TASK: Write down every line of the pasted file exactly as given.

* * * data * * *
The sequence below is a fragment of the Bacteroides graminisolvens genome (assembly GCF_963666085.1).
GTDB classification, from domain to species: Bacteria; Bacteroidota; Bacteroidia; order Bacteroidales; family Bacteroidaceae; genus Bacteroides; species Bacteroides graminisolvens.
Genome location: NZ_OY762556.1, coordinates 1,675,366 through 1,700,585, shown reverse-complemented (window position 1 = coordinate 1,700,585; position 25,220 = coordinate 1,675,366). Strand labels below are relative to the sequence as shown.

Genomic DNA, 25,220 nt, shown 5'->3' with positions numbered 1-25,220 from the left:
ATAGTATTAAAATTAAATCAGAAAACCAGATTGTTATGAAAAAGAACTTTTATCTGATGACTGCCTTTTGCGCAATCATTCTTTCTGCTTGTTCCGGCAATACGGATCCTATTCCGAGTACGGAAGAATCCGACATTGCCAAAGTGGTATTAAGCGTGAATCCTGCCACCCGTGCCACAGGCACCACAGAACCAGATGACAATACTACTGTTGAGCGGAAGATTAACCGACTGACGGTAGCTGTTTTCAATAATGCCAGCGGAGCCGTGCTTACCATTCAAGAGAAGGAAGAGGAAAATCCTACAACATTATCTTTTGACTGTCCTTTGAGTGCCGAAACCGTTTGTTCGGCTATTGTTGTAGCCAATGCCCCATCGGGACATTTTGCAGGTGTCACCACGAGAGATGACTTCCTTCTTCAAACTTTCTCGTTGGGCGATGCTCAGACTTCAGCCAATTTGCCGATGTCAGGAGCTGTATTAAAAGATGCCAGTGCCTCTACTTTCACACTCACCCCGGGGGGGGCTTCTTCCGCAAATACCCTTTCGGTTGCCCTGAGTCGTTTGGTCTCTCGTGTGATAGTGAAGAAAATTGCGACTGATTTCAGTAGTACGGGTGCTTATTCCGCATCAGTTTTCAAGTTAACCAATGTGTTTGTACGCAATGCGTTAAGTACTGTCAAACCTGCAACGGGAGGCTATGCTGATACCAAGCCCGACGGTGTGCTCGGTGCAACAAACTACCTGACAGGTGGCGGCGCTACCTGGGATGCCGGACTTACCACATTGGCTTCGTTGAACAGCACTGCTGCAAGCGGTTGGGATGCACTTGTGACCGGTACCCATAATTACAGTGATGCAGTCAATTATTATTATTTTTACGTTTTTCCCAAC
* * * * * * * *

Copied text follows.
The sequence below is a fragment of the Bacteroides graminisolvens genome (assembly GCF_963666085.1).
GTDB classification, from domain to species: Bacteria; Bacteroidota; Bacteroidia; order Bacteroidales; family Bacteroidaceae; genus Bacteroides; species Bacteroides graminisolvens.
Genome location: NZ_OY762556.1, coordinates 1,675,366 through 1,700,585, shown reverse-complemented (window position 1 = coordinate 1,700,585; position 25,220 = coordinate 1,675,366). Strand labels below are relative to the sequence as shown.

Genomic DNA, 25,220 nt, shown 5'->3' with positions numbered 1-25,220 from the left:
ATAGTATTAAAATTAAATCAGAAAACCAGATTGTTATGAAAAAGAACTTTTATCTGATGACTGCCTTTTGCGCAATCATTCTTTCTGCTTGTTCCGGCAATACGGATCCTATTCCGAGTACGGAAGAATCCGACATTGCCAAAGTGGTATTAAGCGTGAATCCTGCCACCCGTGCCACAGGCACCACAGAACCAGATGACAATACTACTGTTGAGCGGAAGATTAACCGACTGACGGTAGCTGTTTTCAATAATGCCAGCGGAGCCGTGCTTACCATTCAAGAGAAGGAAGAGGAAAATCCTACAACATTATCTTTTGACTGTCCTTTGAGTGCCGAAACCGTTTGTTCGGCTATTGTTGTAGCCAATGCCCCATCGGGACATTTTGCAGGTGTCACCACGAGAGATGACTTCCTTCTTCAAACTTTCTCGTTGGGCGATGCTCAGACTTCAGCCAATTTGCCGATGTCAGGAGCTGTATTAAAAGATGCCAGTGCCTCTACTTTCACACTCACCCCGGGGGGGGCTTCTTCCGCAAATACCCTTTCGGTTGCCCTGAGTCGTTTGGTCTCTCGTGTGATAGTGAAGAAAATTGCGACTGATTTCAGTAGTACGGGTGCTTATTCCGCATCAGTTTTCAAGTTAACCAATGTGTTTGTACGCAATGCGTTAAGTACTGTCAAACCTGCAACGGGAGGCTATGCTGATACCAAGCCCGACGGTGTGCTCGGTGCAACAAACTACCTGACAGGTGGCGGCGCTACCTGGGATGCCGGACTTACCACATTGGCTTCGTTGAACAGCACTGCTGCAAGCGGTTGGGATGCACTTGTGACCGGTACCCATAATTACAGTGATGCAGTCAATTATTATTATTTTTACGTTTTTCCCAAC